Indonesia's Islamists have traditionally pressed for such bans, pointing to health concerns rather than an ideological ones. Legislation that would criminalize the production, distribution and consumption of alcoholic drinks has been in parliament since 2015, and is endorsed by three Muslim parties, the National Development Party, the Prosperous Justice Party and the National Mandate Party. The proposed bill -- which is awaiting more deliberation -- would put anyone caught drinking alcohol in prison for two years, while those making or selling it would be put away for 10.
Until now, such legislation has proven unpopular among moderate Muslims. Many viewed it as an affront to cultural diversity. The Jakarta branch of Nahdlatul Ulama, the largest Muslim organization in the country, in 2017 opposed a ban in the capital, saying such prohibition would lead to more deaths from bootleg alcohol.
Whether Indonesia can keep a level head on the issue come the elections is uncertain.
"It seems to be the case now that even mainstream political parties who have previously had no interest in having a position on issues like alcohol, or LGBT rights, now feel that even being silent on it might be dangerous for them politically," said Douglas Ramage, managing director at the consultancy Bower Group Asia.
He said the 2017 Jakarta gubernatorial elections, when then-governor Basuki Tjahaja Purnama, popularly known as Ahok, was ousted and later imprisoned amid claims he had insulted the Koran and was anti-Islamic, will have a "long-term, lasting impact" on Indonesian politics. The winner, Anies Baswedan, is seen to have courted Islamic votes by appealing to this part of the population throughout the campaign.
"The 2017 Jakarta election shows that political campaigns based on racial and religious sentiment can be overwhelmingly successful."
The incumbent governor Baswedan is continuing to cater to his support base. The Jakarta government is supposedly trying to sell shares it owns in Delta Djakarta, an alcoholic beverage manufacturer, despite the fact that the dividends contribute to the province's coffers.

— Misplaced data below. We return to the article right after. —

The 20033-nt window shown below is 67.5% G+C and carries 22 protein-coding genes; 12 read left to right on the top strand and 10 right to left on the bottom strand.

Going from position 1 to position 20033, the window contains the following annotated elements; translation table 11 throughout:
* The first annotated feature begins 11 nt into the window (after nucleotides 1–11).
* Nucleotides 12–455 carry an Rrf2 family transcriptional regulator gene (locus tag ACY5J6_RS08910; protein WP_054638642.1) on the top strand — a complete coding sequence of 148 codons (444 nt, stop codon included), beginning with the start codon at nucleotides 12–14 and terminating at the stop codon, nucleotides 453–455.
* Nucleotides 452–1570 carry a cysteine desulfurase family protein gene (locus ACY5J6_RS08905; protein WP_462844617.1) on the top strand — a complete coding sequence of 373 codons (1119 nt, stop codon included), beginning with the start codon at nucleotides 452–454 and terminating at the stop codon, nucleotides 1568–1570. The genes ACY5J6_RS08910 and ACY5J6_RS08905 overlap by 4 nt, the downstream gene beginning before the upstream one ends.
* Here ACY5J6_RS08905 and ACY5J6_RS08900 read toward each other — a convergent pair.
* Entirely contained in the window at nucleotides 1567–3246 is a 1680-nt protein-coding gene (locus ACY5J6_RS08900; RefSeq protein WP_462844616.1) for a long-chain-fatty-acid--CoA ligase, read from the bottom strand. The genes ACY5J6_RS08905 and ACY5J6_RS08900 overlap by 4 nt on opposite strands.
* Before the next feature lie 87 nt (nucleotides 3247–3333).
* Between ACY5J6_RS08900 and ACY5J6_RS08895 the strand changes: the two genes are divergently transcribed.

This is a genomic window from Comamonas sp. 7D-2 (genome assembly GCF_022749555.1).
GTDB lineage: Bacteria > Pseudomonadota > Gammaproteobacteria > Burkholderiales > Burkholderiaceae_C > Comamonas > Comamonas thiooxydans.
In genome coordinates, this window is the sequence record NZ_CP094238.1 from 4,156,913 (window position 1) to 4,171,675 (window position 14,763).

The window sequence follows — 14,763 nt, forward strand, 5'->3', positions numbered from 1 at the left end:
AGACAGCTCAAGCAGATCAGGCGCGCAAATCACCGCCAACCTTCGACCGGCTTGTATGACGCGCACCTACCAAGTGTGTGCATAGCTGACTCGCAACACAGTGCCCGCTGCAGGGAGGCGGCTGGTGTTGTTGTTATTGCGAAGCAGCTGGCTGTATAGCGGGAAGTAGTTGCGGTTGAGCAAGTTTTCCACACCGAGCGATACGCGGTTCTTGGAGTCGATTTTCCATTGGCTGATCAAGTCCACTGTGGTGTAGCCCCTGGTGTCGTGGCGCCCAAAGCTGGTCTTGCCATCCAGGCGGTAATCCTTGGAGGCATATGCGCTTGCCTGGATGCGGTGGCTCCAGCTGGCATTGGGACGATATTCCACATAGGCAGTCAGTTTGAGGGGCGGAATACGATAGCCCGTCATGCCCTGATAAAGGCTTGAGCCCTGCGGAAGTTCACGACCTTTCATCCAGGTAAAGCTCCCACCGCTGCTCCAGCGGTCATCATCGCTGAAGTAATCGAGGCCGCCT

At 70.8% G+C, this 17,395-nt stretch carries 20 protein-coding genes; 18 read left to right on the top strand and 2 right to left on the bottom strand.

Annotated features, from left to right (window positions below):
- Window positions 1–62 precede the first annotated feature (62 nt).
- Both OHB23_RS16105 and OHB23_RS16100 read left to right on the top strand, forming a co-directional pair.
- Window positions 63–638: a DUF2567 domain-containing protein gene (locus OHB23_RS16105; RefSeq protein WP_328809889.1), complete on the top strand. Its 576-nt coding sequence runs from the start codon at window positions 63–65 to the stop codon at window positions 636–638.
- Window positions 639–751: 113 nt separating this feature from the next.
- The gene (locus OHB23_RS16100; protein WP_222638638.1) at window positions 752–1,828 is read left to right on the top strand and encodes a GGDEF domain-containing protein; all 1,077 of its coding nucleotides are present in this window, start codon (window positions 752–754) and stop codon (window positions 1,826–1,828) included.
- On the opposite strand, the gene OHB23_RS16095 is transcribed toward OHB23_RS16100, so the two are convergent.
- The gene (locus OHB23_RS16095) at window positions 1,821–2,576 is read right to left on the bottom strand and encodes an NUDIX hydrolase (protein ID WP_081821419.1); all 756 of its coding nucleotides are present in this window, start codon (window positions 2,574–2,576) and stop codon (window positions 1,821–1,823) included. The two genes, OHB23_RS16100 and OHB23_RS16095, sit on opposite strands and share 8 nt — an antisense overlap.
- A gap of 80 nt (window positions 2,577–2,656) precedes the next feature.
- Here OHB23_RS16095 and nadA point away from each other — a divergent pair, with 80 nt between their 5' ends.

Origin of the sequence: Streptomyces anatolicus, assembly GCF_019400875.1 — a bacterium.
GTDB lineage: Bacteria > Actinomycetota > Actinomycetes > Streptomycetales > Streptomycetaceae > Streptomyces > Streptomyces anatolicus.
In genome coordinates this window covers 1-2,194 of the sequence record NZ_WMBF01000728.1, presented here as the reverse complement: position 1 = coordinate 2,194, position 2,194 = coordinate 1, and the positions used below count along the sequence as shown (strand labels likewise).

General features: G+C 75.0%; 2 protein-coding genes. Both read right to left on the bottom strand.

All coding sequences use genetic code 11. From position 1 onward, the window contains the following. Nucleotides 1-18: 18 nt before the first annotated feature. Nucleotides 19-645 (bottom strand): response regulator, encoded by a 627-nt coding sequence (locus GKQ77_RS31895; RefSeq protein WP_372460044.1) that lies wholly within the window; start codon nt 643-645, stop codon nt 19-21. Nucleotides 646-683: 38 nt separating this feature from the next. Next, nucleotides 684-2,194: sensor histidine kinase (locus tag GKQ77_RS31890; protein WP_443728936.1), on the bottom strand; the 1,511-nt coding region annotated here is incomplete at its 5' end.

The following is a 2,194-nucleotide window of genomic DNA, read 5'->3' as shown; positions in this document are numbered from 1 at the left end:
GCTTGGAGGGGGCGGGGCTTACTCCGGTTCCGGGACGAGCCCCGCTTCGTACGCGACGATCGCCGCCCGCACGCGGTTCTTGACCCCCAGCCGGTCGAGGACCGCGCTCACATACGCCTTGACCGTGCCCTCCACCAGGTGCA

The current government is well aware of the backlash it could face should the oplosan problem bubble on. Failure to contain the problem may lead to the opposition labeling the government as pro-alcohol and not Muslim enough. This has led to an order from National Police Deputy Chief Syafruddin for regional police chiefs to be sacked if the problem does not end in their jurisdictions by the start of the Muslim holy month of Ramadan in mid-May.
Right after the order was given, the police arrested a man alleged to be behind the tainted alcohol supply. But since the arrest, another three people have died from drinking oplosan in Majenang, Central Java.
The factions that put forward the alcohol ban "cannot stop talking about it," said one political observer who asked not to be named. "The thing with these parties is that they don't have any particular narrative that they can sell to the public that makes them look good," the person added, saying such politicians are in a "honeymoon phase," having found that focusing on issues of ethnic religious, racial or social division can be effective. "They found a new weapon. Why would they drop this issue?"